• Genius Bonus:
    • In Addams Family Values Joel says that he has all the cards in the serial killer trading card series, except for "Jack The Ripper and that Zodiac Guy". Funny because a) No one knows who they were, so there would be no pictures for the card and b) Even the cards of them can't be caught.
    • Also, Debbie says no woman "in her right mind" could love Fester. Dementia, the woman who catches Fester's eye towards the end of the movie, clearly isn't in her right mind.
  • Heartwarming in Hindsight: Fester's return in the first movie, after seeing how distraught everyone is when he leaves them in Values.
  • Hilarious in Hindsight:
    • In Addams Family Values, after being irritated by Gomez, a police officer asks him, "Who are you? What are you?" The officer was played by Nathan Lane, who would play Gomez on Broadway almost twenty years later.
    • Pretty much any time Joel and Gary interact with each other, due to their actors, David Krumholtz and Peter MacNichol, co-starring in NUMB3RS.
  • LGBT Fanbase: Addams Family Values has become a cult favorite among gay audiences, thanks largely to Joan Cusack's over-the-top performance as Debbie.
  • Mary Sue: Parodied in The Movie.
    • Festerman is an in-universe example.
  • Nightmare Fuel: In addition to the Thing mention above, the way the Pubert almost dies multiple times in the second movie. Not to mention they hang KNIVES over his crib as a mobile.
  • One-Scene Wonder: Cousin Itt in both movies.
  • Retroactive Recognition: Mercedes McNab (Harmony in the Buffyverse) appeared as a girl scout in the first movie and had the larger role of Amanda in Addams Family Values.
  • Surprisingly Improved Sequel: Addams Family Values was widely considered by critics and fans alike to be superior to the first movie, with more macabre humour and hilarious Rapid-Fire Comedy in effect. Strangely enough, it actually made less than its predecessor (Addams Family made over 191 million worldwide while Values made 48 million), although that could be chalked up to the less-than-stellar reception of the first movie.
  • Tear Jerker: It can be hard to watch Fester get emotionally abused, manipulated, and kept from his family in both movies.
  • They Wasted a Perfectly Good Plot: The whole time Wednesday and Pugsley are at camp, they try to escape so they can save Fester. When they finally get out and make their way home, they end up tied up, just as helpless as the rest of the family, and Pubert ends up saving them.
  • The Woobie: Uncle Fester for the reasons listed under Tear Jerker. Also, in the second film, we can see that the poor guy only wants what his brother and sister-in-law have.
    • Joel Glicker. Unlike Uncle Fester, Wednesday and Pugsley, he doesn't have anyone looking out for him or even a happy home to go to, as his parents are just as big as the insensitive jerks that everyone else at the camp are. Things start to look up for him once he befriends Wednesday, Pugsley and soon the rest of the Addams, but then there is that ending...

The TV series:

  • In Wednesday Leaves Home, the agent dealing with missing children tells the mother of a boy that has run away for the seventh time that locking him in the broom closet won't help, and he could be running away because of her. Sound familiar?
  • Fandom Rivalry: With The Munsters, persisting to this day.
  • Seinfeld Is Unfunny: Many of the TV Family's "weird" affectations (home computing, alternative medicine, being Goth).
  • Values Resonance: In the TV series, Gomez and Morticia were actually excellent parents, openly involved in their children's lives and showing genuine concern and affection for them. In their creepy but cool way, that is.
    • Not to mention, they were among the first TV couples who openly and passionately showed their affection for each other.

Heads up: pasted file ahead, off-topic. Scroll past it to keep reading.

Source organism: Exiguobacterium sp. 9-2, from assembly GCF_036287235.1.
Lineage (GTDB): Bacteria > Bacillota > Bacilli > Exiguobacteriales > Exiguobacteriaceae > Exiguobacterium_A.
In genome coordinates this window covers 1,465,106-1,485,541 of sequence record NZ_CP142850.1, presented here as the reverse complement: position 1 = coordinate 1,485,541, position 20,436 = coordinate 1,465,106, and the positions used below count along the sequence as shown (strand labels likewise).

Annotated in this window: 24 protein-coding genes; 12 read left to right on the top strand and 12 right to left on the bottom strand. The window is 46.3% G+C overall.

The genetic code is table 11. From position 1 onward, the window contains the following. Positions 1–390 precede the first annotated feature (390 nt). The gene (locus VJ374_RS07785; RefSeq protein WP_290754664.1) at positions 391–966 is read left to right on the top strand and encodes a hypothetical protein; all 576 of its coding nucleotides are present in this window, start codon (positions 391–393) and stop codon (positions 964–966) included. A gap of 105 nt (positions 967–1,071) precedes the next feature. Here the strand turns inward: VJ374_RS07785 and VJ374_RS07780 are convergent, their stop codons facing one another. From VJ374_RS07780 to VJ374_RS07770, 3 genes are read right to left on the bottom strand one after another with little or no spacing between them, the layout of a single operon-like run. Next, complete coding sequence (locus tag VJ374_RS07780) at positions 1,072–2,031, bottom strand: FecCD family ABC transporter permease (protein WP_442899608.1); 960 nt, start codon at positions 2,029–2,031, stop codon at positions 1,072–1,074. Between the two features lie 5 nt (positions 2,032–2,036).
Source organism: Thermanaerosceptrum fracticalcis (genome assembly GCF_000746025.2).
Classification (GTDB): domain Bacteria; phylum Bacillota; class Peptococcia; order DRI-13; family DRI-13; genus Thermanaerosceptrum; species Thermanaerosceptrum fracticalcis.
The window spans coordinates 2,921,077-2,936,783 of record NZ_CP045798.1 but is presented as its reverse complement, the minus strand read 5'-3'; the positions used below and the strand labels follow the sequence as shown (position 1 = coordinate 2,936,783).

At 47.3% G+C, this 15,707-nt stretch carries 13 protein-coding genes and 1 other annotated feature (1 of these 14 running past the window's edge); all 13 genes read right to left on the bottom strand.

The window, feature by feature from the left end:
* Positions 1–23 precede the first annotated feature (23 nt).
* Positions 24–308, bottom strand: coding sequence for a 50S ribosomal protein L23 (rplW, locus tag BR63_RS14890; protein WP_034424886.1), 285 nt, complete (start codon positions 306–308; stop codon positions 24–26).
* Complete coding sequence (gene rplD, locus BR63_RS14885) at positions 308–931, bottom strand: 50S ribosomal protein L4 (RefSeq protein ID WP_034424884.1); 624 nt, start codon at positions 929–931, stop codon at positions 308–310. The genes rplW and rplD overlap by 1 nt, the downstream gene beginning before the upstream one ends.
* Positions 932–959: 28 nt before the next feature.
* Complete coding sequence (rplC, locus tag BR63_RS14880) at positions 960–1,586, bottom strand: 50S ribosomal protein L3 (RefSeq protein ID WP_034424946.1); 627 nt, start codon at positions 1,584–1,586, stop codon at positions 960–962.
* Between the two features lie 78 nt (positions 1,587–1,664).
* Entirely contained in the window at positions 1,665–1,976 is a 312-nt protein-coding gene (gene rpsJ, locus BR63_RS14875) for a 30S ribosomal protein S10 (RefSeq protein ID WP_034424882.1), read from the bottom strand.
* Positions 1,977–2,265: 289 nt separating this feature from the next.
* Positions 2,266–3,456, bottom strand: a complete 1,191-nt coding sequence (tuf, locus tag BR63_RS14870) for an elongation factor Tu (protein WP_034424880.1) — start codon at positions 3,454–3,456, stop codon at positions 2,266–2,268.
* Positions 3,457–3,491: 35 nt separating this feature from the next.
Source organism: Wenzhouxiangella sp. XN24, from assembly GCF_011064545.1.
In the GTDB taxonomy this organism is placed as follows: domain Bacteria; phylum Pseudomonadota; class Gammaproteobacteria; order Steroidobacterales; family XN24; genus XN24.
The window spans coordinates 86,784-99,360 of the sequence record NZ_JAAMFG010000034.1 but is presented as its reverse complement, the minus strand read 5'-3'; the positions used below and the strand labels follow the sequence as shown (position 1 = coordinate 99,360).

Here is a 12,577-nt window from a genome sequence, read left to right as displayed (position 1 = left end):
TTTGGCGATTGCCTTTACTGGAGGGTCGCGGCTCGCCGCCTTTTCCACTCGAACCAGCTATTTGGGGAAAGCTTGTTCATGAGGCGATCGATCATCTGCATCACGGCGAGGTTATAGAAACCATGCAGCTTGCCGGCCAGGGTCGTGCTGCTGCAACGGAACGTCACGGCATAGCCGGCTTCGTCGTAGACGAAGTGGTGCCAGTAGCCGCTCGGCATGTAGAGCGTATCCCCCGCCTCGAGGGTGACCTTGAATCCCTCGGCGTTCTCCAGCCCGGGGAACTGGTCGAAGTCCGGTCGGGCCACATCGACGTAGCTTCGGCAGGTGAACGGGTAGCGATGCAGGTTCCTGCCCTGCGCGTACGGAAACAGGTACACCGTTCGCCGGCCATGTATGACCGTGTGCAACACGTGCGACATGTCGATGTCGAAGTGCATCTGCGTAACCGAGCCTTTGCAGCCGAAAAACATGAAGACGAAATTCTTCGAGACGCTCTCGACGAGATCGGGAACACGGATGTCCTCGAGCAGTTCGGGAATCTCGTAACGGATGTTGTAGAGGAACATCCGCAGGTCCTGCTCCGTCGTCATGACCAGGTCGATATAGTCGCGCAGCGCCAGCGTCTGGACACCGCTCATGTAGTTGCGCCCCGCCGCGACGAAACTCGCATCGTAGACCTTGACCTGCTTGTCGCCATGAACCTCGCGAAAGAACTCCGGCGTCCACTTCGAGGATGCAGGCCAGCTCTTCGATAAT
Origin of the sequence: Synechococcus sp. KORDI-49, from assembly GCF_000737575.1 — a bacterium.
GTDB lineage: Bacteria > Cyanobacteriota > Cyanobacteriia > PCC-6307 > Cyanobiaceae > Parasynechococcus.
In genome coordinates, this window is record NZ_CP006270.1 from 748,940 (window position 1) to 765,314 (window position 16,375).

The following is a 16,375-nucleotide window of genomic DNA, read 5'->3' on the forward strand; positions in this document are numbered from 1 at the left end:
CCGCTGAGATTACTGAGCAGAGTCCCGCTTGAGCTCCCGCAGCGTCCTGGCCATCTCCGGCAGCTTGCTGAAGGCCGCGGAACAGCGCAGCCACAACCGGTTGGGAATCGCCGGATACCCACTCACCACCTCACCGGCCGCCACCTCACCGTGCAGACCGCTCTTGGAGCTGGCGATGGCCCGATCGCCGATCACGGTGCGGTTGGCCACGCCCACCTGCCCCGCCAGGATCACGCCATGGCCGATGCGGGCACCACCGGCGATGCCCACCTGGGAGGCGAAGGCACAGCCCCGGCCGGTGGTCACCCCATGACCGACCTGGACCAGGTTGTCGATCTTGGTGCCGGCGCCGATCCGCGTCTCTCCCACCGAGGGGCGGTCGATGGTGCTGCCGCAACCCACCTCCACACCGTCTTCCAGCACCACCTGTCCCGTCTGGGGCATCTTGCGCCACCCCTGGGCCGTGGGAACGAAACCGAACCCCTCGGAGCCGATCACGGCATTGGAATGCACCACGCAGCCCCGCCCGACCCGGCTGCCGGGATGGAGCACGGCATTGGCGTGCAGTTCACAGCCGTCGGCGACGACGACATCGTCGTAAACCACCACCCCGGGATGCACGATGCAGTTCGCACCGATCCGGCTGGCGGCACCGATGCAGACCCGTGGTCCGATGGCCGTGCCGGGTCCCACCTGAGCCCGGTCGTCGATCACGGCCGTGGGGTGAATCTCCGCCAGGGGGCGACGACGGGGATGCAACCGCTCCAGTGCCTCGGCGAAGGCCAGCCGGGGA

The pinball and video games:

  • Awesome Music: The remix of the main theme heard on the title screen of Fester's Quest.
  • Good Bad Bugs: On the pinball machine, entering mansion rooms gives you awards in a fixed order. The thing is that the game is programmed to give awards only up to the 255th room. Entering mansion rooms from the 256th and onwards will instead give massive amounts of points (as it's getting data from code meant for other aspects of the game). That being said, only a handful of people in the world would be good enough to enter that many mansion rooms before a Game Over, and these people only became that good decades after the machine was first released.
  • Most Wonderful Sound: Getting multiball on the pinball machine adaptation. Gomez will say "Now you've done it!" (or, alternately, "It has to warm up... so it can kill you!"), all music and sounds cease...and then a slow, low rumbling sound, getting faster and higher-pitched, until BAM! Multiball!!
    "SHOWTIME!"
  • The Problem with Licensed Games: Played straight with the console versions, though the SNES game for the first film is quite a fun Mario-esque platformer.
    • The Game Boy Color game based on The New Addams Family (released in 2001 and called The New Addams Family Series for some reason) is ugly-looking, complicated, has questionable controls at best, and is quite difficult to play when you have absolutely no idea what you're doing. Once you consult a guide, however (of which there is a whopping total of ONE currently circulating on the Internet... and it's in Spanish), the game can be quite easy and fun, ultimately subverting this trope.
    • Completely inverted with the pinball machine, which went on to become the highest-selling table in history and is widely considered to be one of the best tables ever made.
  • Scrappy Mechanic: "The Power", a magnet located roughly in the center of the playfield which will pulse as certain times (mainly during "Seance/Super Seance" and the multiball modes), flinging the ball in wild and unpredictable directions. Some of these directions include the drain or a ricochet to the drain with nothing the player can do about it. It is so bad that all major competitions, and most minor competitions, where The Addams Family is present will have this magnet physically removed so it never bothers the competitors, with the alternative being players spending inordinate amounts of time holding balls on the flippers waiting for the Power to disable itself temporarily.
  • Suspiciously Similar Song: The main theme of the pinball table bears more than a passing resemblance to the main theme of Pat Lawlor's previous table, Funhouse.
http://tvtropes.org/pmwiki/pmwiki.php/YMMV/TheAddamsFamily